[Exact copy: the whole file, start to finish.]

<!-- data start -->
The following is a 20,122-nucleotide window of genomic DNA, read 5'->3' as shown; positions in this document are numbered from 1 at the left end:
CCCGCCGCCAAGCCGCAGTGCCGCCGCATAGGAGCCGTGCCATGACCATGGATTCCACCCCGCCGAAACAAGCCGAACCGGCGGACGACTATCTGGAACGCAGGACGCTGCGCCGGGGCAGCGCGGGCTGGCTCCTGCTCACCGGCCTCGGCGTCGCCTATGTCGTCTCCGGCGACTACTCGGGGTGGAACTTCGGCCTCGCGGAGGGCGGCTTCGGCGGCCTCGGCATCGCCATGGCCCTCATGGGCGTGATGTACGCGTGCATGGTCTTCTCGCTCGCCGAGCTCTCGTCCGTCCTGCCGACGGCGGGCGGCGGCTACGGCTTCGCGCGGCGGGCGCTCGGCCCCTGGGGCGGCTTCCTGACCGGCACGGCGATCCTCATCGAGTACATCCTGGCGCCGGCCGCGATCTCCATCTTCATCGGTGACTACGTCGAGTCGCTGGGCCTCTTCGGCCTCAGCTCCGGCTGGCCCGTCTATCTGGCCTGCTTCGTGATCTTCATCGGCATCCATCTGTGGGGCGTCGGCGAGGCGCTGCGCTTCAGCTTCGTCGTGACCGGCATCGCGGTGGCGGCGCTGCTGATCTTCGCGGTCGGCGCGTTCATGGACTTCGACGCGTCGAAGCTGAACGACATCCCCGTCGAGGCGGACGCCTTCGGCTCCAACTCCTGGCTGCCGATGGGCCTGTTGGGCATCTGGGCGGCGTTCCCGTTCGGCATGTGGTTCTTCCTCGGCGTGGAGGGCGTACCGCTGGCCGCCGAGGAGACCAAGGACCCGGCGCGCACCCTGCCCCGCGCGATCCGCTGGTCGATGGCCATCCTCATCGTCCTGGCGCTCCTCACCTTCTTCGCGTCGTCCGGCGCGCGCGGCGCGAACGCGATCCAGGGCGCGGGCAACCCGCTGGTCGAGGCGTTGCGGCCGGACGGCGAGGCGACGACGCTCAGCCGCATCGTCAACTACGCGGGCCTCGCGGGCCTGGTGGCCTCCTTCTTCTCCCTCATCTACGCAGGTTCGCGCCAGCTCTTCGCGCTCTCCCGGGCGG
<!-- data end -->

The following is a 20,122-nucleotide window of genomic DNA, read 5'->3' as shown; positions in this document are numbered from 1 at the left end:
CCCGCCGCCAAGCCGCAGTGCCGCCGCATAGGAGCCGTGCCATGACCATGGATTCCACCCCGCCGAAACAAGCCGAACCGGCGGACGACTATCTGGAACGCAGGACGCTGCGCCGGGGCAGCGCGGGCTGGCTCCTGCTCACCGGCCTCGGCGTCGCCTATGTCGTCTCCGGCGACTACTCGGGGTGGAACTTCGGCCTCGCGGAGGGCGGCTTCGGCGGCCTCGGCATCGCCATGGCCCTCATGGGCGTGATGTACGCGTGCATGGTCTTCTCGCTCGCCGAGCTCTCGTCCGTCCTGCCGACGGCGGGCGGCGGCTACGGCTTCGCGCGGCGGGCGCTCGGCCCCTGGGGCGGCTTCCTGACCGGCACGGCGATCCTCATCGAGTACATCCTGGCGCCGGCCGCGATCTCCATCTTCATCGGTGACTACGTCGAGTCGCTGGGCCTCTTCGGCCTCAGCTCCGGCTGGCCCGTCTATCTGGCCTGCTTCGTGATCTTCATCGGCATCCATCTGTGGGGCGTCGGCGAGGCGCTGCGCTTCAGCTTCGTCGTGACCGGCATCGCGGTGGCGGCGCTGCTGATCTTCGCGGTCGGCGCGTTCATGGACTTCGACGCGTCGAAGCTGAACGACATCCCCGTCGAGGCGGACGCCTTCGGCTCCAACTCCTGGCTGCCGATGGGCCTGTTGGGCATCTGGGCGGCGTTCCCGTTCGGCATGTGGTTCTTCCTCGGCGTGGAGGGCGTACCGCTGGCCGCCGAGGAGACCAAGGACCCGGCGCGCACCCTGCCCCGCGCGATCCGCTGGTCGATGGCCATCCTCATCGTCCTGGCGCTCCTCACCTTCTTCGCGTCGTCCGGCGCGCGCGGCGCGAACGCGATCCAGGGCGCGGGCAACCCGCTGGTCGAGGCGTTGCGGCCGGACGGCGAGGCGACGACGCTCAGCCGCATCGTCAACTACGCGGGCCTCGCGGGCCTGGTGGCCTCCTTCTTCTCCCTCATCTACGCAGGTTCGCGCCAGCTCTTCGCGCTCTCCCGGGCGG